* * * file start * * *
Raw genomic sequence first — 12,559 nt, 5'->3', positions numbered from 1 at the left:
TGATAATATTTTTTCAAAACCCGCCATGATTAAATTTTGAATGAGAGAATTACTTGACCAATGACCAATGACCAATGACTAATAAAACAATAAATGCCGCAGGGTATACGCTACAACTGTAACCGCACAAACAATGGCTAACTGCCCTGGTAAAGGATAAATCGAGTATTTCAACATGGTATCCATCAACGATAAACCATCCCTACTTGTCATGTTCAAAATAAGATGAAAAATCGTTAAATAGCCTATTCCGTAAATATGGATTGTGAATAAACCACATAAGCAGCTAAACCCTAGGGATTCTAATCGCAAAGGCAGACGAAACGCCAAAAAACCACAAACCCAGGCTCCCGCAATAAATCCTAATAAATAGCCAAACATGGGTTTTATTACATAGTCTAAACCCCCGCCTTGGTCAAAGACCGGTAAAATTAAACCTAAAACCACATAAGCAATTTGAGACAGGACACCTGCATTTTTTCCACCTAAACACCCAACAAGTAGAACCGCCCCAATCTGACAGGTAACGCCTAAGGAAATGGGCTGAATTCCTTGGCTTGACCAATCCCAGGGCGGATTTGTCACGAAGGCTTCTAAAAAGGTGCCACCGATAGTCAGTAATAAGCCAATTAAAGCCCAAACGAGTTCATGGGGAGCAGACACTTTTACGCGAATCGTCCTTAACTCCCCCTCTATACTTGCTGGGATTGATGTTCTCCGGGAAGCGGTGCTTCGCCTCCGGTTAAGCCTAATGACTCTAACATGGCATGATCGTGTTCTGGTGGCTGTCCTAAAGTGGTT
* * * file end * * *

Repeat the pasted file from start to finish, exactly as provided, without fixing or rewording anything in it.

Raw genomic sequence first — 12,559 nt, 5'->3', positions numbered from 1 at the left:
TGATAATATTTTTTCAAAACCCGCCATGATTAAATTTTGAATGAGAGAATTACTTGACCAATGACCAATGACCAATGACTAATAAAACAATAAATGCCGCAGGGTATACGCTACAACTGTAACCGCACAAACAATGGCTAACTGCCCTGGTAAAGGATAAATCGAGTATTTCAACATGGTATCCATCAACGATAAACCATCCCTACTTGTCATGTTCAAAATAAGATGAAAAATCGTTAAATAGCCTATTCCGTAAATATGGATTGTGAATAAACCACATAAGCAGCTAAACCCTAGGGATTCTAATCGCAAAGGCAGACGAAACGCCAAAAAACCACAAACCCAGGCTCCCGCAATAAATCCTAATAAATAGCCAAACATGGGTTTTATTACATAGTCTAAACCCCCGCCTTGGTCAAAGACCGGTAAAATTAAACCTAAAACCACATAAGCAATTTGAGACAGGACACCTGCATTTTTTCCACCTAAACACCCAACAAGTAGAACCGCCCCAATCTGACAGGTAACGCCTAAGGAAATGGGCTGAATTCCTTGGCTTGACCAATCCCAGGGCGGATTTGTCACGAAGGCTTCTAAAAAGGTGCCACCGATAGTCAGTAATAAGCCAATTAAAGCCCAAACGAGTTCATGGGGAGCAGACACTTTTACGCGAATCGTCCTTAACTCCCCCTCTATACTTGCTGGGATTGATGTTCTCCGGGAAGCGGTGCTTCGCCTCCGGTTAAGCCTAATGACTCTAACATGGCATGATCGTGTTCTGGTGGCTGTCCTAAAGTGGTT